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Are the Lib Dems throwing away their USP?

September 24th, 2009

Should Clegg’s troops should have more distinctiveness?

The old Liberal Party nearly went out of existence in the 1950s but in the years that followed staged a recovery based round a distinctive localism, a sense of being outside the establishment and the caricature of a politician and of them being the ‘nice’ party.

    If you have no chance of power nationally, you have to offer the electorate something else. A ‘more pleasant and more local’ way of doing politics was the Liberals answer and it served them well, especially in by-elections.

Then in the 1980s the addition of the SDP, brought it votes in areas it had been dormant in for years, as well as producing a sizable centrist grouping set against the Thatcherite Tories and the left-lurching Labour Party. That combined with steady work on the ground enabled the Alliance to consistently pick up well over 20% in polls and elections.

All that is now in danger. The other parties have recognised the importance of doing the local bit, and are putting the squeeze on the Lib Dems claim to the centre. Now their ‘nice’ image is in danger.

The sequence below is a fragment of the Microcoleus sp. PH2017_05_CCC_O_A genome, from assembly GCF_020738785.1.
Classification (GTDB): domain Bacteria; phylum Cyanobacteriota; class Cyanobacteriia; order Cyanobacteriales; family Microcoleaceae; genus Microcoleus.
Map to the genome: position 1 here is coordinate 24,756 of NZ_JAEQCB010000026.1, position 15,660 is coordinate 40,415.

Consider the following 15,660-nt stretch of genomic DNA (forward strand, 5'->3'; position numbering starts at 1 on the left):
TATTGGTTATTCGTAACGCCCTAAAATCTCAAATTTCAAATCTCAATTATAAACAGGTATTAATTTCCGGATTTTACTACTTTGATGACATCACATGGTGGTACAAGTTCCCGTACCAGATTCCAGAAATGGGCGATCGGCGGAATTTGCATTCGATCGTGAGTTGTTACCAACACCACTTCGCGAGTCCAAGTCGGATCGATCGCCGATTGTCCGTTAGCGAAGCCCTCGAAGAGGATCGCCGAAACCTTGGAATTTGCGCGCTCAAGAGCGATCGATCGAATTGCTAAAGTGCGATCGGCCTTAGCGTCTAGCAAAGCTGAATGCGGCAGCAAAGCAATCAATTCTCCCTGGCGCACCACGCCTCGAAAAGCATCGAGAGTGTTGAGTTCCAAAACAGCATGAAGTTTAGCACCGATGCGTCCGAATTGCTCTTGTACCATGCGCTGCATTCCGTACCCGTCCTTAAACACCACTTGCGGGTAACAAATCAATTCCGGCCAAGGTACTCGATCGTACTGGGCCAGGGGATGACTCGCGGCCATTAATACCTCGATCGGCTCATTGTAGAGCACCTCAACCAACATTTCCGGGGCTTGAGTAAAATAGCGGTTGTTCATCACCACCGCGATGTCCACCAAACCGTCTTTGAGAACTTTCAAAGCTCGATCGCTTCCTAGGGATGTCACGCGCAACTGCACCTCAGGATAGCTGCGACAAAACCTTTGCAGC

Thus they have become neither distinctive nor positive. With ten times more MP’s than in the 1950s and a huge base of councillors they’re definitely an establishment party again. That surely makes being ‘nice’ all the more important?

The momentum of past successes should keep the Lib Dem machine going to some extent. Their MP’s tend to have a strong local base – they had to have to win in the first place – and are unlikely to suffer much (if any) net negative tactical voting. Many incumbents also have the advantage of having squeezed the third party almost out of the game.

Even so, the Liberals nearly disappeared because they lost their purpose and recovered when they were able to portray a new one. The choice then was distinctiveness or death. Today’s Lib Dems are in a much healthier position than half a century ago but the same decay could set in should the point of their existence again become unclear. Third parties trying to sound like governments end up sounding deluded (because no-one expects them to win) and / or irrelevant (because the bigger parties are likely to be saying something similar).

The Lib Dems usually pick up vote share during the election campaign due to a higher profile. Given their performance in Bournemouth this week, that’s much less likely in 2010.

David Herdson